32 book marketing ideas

by | Sep 30, 2019 | Book Marketing | 3 comments

Painting of a man selling jewelry to a woman to accompany the post 31 book marketing ideas

The most important principle of book marketing is this one: don’t try to do everything. Instead, focus on what you like and what you’re best at. Here’s a big list of book marketing ideas to help you hone in on what you should do.

The must-haves

There’s really only one thing you must do when it comes to book marketing:

These days, it’s also become increasingly important to…

  • Be active on social media – You don’t have to be on every social network under the sun, but it pays to post regularly and begin to build an audience. Here are some social media tips for authors.

All the book marketing ideas apart from these two? Optional. But you gotta do something.

Online book marketing ideas

  • Paid advertising – Many authors have had success with ads on Amazon, Facebook, Google, BookBub, and others. There’s a learning curve and it’s easy to lose money if you’re not smart about it, but it can also be very effective. (David Gaughran has great resources if this is a direction you’re curious about).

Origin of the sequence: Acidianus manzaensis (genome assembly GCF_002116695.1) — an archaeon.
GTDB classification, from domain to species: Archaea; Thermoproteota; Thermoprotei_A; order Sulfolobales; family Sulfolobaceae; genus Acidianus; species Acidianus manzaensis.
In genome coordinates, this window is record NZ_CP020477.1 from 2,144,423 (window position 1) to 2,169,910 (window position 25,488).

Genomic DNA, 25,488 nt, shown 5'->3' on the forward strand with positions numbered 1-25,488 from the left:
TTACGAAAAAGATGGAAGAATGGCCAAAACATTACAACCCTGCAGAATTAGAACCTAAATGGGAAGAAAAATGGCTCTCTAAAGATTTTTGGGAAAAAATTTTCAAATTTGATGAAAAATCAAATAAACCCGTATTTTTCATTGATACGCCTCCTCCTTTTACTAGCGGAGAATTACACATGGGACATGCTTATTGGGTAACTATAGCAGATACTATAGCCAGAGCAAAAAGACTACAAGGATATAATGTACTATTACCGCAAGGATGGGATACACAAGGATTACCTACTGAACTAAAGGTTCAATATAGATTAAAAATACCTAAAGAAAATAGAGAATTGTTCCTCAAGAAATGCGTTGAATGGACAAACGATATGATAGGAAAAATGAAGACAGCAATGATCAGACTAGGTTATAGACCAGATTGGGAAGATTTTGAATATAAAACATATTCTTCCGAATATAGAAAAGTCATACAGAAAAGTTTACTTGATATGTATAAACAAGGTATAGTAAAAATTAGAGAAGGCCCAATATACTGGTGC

• Blogging – Yes, people still read blogs (proof: you are currently reading mine). It’s a bit harder to build an audience than it used to be, but if you provide value and stick with it you can still reach people.
  • Content marketing – Pitch articles to national publications and popular blogs. Make sure what you’re pitching is aligned with a topic that makes sense for that publication, don’t just do something boilerplate.
  • Podcast – Sure, it seems like everyone under the sun has a podcast these days, but it’s still a growing market. If you have a good one, people will find you.
  • YouTube – YouTube is famously the world’s second biggest search engine after Google. Especially if you are working in a visual arena or you have a killer idea for a book trailer, YouTube can be a strong platform.